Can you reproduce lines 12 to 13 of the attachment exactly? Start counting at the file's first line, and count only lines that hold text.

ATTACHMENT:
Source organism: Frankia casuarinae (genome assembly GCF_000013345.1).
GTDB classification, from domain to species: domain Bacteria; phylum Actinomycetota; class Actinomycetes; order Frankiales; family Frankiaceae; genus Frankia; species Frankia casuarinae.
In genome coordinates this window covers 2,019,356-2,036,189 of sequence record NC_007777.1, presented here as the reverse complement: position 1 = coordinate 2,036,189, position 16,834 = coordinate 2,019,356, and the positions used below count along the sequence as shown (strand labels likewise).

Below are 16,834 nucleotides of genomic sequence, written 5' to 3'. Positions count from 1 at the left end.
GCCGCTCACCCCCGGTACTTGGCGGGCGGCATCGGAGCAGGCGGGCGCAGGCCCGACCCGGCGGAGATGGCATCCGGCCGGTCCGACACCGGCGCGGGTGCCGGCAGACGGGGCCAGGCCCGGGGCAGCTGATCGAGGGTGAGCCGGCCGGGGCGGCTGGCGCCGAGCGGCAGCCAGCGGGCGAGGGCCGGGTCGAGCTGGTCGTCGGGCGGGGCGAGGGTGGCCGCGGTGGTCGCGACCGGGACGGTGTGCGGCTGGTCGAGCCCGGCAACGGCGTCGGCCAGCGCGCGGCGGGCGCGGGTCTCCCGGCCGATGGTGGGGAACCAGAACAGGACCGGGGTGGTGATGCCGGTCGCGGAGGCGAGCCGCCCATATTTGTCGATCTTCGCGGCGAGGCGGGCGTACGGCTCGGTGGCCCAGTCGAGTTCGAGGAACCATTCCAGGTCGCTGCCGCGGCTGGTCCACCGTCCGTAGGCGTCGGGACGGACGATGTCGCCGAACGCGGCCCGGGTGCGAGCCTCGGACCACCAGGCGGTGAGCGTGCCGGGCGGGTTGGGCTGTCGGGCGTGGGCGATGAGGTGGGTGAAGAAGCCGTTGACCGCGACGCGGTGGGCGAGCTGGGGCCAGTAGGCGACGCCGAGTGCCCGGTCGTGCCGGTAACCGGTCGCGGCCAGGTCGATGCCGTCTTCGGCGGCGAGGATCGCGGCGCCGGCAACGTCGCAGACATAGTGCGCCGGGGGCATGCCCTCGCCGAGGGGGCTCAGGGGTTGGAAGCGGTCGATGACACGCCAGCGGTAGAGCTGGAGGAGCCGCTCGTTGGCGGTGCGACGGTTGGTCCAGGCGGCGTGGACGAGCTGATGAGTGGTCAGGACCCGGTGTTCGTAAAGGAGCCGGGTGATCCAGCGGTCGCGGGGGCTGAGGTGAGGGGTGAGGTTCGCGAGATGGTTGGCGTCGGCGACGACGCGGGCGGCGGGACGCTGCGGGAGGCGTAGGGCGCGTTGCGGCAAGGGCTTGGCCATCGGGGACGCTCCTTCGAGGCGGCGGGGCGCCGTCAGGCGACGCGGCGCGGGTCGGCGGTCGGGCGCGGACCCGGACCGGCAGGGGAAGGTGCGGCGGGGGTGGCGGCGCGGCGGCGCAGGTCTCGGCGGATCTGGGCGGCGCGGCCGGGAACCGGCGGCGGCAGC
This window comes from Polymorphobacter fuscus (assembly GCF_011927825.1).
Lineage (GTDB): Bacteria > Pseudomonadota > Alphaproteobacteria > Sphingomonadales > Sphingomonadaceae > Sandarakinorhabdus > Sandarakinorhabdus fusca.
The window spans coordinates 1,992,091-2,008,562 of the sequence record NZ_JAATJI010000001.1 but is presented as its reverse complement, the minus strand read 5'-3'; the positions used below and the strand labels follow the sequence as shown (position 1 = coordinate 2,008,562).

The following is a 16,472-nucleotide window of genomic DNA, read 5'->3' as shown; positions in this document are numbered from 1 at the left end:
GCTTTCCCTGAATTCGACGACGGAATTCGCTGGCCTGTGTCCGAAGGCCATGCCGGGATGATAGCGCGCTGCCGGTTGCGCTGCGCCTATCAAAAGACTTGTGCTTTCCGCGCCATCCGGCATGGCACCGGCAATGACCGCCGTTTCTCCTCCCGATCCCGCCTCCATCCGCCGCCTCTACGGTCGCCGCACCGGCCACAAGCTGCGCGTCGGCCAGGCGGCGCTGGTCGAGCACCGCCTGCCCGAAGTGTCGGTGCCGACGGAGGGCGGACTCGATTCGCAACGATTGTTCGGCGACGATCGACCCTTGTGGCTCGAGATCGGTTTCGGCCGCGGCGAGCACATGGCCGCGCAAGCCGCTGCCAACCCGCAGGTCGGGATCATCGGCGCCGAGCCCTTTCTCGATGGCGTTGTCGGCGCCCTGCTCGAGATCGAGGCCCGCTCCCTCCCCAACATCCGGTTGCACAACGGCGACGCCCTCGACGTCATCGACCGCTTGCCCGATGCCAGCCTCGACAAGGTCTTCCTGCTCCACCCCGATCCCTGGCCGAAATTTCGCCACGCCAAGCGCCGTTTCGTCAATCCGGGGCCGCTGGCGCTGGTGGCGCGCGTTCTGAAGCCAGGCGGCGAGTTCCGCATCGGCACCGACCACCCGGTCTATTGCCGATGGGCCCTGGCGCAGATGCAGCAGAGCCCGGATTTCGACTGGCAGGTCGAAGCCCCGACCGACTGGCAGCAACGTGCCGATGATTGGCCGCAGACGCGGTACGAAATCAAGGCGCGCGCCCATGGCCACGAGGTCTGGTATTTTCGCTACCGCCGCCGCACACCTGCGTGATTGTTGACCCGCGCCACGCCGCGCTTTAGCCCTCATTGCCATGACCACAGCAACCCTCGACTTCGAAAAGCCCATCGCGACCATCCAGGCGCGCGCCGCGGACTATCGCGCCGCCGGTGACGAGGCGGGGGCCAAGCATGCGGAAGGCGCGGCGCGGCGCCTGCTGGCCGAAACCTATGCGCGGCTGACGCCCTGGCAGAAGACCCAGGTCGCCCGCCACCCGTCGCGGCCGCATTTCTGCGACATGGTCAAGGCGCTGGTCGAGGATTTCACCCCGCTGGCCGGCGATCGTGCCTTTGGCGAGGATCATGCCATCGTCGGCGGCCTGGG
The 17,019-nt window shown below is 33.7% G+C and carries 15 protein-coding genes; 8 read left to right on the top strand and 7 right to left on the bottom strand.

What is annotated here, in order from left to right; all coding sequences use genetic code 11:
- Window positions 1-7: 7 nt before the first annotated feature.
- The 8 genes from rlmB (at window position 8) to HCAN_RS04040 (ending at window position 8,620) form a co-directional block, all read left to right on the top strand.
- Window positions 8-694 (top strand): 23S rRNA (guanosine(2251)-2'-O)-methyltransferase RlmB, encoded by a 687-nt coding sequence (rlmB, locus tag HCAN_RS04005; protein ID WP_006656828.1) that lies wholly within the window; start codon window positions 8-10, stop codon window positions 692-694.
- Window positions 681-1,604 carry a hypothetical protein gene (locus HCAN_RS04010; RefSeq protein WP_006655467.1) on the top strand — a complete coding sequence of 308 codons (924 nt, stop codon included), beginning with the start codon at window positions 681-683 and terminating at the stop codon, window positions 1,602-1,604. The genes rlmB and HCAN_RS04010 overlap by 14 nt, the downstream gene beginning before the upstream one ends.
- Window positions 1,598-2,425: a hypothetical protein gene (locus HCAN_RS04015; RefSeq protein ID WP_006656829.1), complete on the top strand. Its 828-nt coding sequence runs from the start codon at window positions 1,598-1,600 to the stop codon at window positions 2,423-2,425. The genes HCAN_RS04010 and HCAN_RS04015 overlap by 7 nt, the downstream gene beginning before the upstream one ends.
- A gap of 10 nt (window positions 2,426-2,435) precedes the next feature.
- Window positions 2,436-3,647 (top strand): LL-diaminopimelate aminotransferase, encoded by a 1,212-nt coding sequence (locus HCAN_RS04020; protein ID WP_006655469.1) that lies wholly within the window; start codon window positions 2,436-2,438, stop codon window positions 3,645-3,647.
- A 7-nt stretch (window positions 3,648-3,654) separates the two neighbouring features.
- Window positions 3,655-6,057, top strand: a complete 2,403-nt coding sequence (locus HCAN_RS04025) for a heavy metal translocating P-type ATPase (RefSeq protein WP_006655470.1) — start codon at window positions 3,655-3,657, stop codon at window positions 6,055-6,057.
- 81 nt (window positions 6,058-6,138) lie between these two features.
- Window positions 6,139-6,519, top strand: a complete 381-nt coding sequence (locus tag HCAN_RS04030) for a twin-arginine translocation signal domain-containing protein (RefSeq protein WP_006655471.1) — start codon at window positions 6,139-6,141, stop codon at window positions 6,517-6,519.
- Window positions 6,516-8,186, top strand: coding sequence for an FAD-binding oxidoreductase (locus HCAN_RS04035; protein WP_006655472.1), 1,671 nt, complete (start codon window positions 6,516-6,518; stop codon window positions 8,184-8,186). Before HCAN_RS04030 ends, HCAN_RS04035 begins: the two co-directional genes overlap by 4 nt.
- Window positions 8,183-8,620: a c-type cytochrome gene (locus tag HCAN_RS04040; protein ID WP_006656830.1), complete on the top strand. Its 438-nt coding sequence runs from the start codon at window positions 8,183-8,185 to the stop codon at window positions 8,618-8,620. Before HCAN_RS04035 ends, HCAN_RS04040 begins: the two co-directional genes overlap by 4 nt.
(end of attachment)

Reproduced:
What is annotated here, in order from left to right; all coding sequences use genetic code 11:
- Window positions 1-7: 7 nt before the first annotated feature.